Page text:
Thursday, October 15, 2009
Unless you live under a rock, you know that NASCAR has been struggling with TV ratings and coverage issues as the Sprint Cup Series heads down the homestretch. Wednesday, the NASCAR Hall of Fame selection announcement provided a golden opportunity to get things pointed in a positive direction.
At the head of this effort for ESPN was Jerry Punch. As a Hall of Fame voter, Punch finished those duties and then appeared on both ESPNEWS and the NASCAR Now program. Mike Massaro hosted both from the ESPN studios and showed his maturity as he gave Punch the spotlight.
As those who watched the outstanding Ultimate NASCAR TV series can attest, Punch is best when speaking about the sport in the role of a reporter. Once again, this was the case as Punch spoke eloquently and sometimes emotionally about the history of NASCAR and the personalities involved.
Massaro interviewed a stellar line-up of Richard Petty, Kelley Earnhardt Elledge, Junior Johnson, Brian France and Lesa France Kennedy in the NASCAR Now program. It was the first time many NASCAR fans had seen Kennedy on-camera and while her comfort level was not high, it was important that she participated.
The high point of ESPN's coverage was Punch talking about his own experience of standing up and speaking about Dale Earnhardt Sr. during the deliberations of the voting panel. He relayed that Kennedy had become emotional while others were making comments about the impact her father and grandfather had on their lives.
This was the Jerry Punch that veteran fans knew and loved from the early ESPN coverage of the sport. Later on ESPNEWS, Punch continued to relay his personal experiences and provide a first-person account of this historic day. It was a nicely shining moment for ESPN in what has been a tough couple of months.
SPEED has recently discovered NASCAR...once again. A hastily added daily TV show debuted on Monday and the Hall of Fame announcement filled the network's schedule during the day and evening hours.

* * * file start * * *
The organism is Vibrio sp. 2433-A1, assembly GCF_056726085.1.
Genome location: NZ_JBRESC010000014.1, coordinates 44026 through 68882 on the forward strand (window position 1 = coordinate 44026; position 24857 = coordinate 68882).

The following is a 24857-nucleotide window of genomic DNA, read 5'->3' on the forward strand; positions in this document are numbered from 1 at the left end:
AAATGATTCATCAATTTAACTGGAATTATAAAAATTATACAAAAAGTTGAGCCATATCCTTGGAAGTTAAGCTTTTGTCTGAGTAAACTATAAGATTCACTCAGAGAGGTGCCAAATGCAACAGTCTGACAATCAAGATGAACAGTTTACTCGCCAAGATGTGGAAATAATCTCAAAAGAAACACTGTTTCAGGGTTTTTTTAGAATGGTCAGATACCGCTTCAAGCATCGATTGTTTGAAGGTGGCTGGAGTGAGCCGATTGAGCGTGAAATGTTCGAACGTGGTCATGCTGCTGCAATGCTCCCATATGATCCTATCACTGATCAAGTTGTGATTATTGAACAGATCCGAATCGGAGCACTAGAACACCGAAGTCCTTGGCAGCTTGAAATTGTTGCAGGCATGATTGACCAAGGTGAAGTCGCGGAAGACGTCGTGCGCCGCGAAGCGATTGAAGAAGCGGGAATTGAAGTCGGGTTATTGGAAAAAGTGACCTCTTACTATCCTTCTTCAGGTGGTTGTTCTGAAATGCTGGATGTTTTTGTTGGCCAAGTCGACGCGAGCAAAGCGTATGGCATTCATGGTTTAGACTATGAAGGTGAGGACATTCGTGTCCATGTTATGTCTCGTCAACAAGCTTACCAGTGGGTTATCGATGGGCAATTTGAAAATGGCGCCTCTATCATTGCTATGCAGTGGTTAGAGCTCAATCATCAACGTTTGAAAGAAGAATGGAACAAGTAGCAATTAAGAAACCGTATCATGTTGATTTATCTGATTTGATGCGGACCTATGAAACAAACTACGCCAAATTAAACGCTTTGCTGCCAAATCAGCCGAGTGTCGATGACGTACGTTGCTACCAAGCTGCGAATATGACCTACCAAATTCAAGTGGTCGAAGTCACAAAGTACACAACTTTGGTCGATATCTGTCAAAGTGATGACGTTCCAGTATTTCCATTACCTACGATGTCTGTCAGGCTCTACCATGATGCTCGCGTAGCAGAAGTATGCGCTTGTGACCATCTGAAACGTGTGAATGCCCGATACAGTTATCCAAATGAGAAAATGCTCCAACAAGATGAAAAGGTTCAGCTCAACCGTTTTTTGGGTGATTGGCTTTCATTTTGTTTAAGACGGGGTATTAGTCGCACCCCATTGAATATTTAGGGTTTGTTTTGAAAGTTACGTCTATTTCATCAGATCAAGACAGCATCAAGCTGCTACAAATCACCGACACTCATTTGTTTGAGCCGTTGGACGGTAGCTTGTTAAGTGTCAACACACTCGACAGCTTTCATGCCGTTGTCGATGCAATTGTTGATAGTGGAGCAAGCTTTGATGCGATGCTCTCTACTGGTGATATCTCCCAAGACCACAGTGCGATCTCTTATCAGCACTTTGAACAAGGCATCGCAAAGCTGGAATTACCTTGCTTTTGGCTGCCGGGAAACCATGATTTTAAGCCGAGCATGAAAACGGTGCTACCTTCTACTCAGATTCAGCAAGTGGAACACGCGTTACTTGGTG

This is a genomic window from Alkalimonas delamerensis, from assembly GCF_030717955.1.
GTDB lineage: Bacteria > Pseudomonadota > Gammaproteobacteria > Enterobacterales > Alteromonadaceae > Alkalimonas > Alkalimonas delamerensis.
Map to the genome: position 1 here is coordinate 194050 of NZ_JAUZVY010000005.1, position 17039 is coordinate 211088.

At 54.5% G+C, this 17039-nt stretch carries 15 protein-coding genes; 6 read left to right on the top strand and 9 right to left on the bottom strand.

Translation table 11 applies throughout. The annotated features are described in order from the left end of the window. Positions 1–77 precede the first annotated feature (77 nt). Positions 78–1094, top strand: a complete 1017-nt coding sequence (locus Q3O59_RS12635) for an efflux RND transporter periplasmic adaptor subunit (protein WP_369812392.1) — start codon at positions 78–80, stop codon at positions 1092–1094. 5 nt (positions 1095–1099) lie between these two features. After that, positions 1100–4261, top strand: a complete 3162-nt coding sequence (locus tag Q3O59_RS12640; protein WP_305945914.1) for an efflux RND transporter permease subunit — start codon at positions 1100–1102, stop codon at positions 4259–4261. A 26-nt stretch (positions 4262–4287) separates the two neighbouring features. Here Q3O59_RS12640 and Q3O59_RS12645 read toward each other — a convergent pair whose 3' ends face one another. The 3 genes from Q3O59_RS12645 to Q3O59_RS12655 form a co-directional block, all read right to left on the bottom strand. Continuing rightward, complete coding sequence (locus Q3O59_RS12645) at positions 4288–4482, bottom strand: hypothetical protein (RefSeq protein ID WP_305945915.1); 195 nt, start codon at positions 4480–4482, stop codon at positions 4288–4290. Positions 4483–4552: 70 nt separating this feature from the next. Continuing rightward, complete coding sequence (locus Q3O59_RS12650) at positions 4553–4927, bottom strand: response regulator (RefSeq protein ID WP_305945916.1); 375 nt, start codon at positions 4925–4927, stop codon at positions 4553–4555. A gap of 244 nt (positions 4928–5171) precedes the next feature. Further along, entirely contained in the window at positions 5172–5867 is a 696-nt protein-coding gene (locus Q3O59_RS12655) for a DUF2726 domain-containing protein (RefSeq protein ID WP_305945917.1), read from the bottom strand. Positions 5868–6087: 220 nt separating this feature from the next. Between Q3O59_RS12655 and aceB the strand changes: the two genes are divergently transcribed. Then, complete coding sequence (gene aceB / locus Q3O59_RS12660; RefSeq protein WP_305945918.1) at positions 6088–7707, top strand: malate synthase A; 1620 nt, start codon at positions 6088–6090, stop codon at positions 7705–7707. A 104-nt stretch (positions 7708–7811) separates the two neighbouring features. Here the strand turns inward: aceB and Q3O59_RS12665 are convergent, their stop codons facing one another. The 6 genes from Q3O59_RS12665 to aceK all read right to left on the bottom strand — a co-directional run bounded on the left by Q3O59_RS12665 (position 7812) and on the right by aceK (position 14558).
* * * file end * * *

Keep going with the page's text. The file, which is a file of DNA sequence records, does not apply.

The afternoon program was fascinating and featured some of the best NASCAR content in recent years. The tightly controlled world of NASCAR was forced open during three hours of live TV. Led by Mike Joy, the panel of Kyle Petty, Darrell Waltrip and Ken Squier finally showed fans what is actually right with the sport.
They traded viewpoints and opinions prior to the announcement. Then, they captured the moment with interviews and the most powerful weapon of all, experience.
The panel welcomed France and Kennedy together for a live interview. There were many years of history between the family represented and the panelists. It showed in the interviews. Both France and his sister answered a variety of personal and professional questions.
It was a good moment especially for France, who was able to speak directly about his father and grandfather. Squier told the TV audience that Brian had also spoken during the deliberations. France had pointed out that his father would probably have preferred to have another driver included in the five selections rather than himself because it would sell more tickets.
Wendy Venturini and Randy Pemberton were reporting on this program and it was Pemberton who caught up with David Pearson shortly after the vote that left him out. Pearson advised that he was OK with not being selected, but there was little doubt he was the odd man out in this scenario.
While Teresa Earnhardt also made an appearance, it was Richard and Linda Petty joining the panelists on the TV stage that brought down the house. Ms. Petty has a wicked sense of humor and it was on display in stories that ranged from her husband's big wreck at Daytona to why in the world she let Michael Waltrip live with her family.
This type of living history lesson is sorely missing from the current NASCAR TV scene. The pathway of rebuilding the fan base for the future is clearly the past. These were not polished corporate spokespeople. They were regular folks just like us who liked racing. Isn't that how it all started?
In the end, this was a very positive day for the sport. Now, the action turns to the track. ESPN and SPEED are looking to carry this momentum into a weekend that will allow them not to compete with the Sunday NFL games but shine under the lights on Saturday night.
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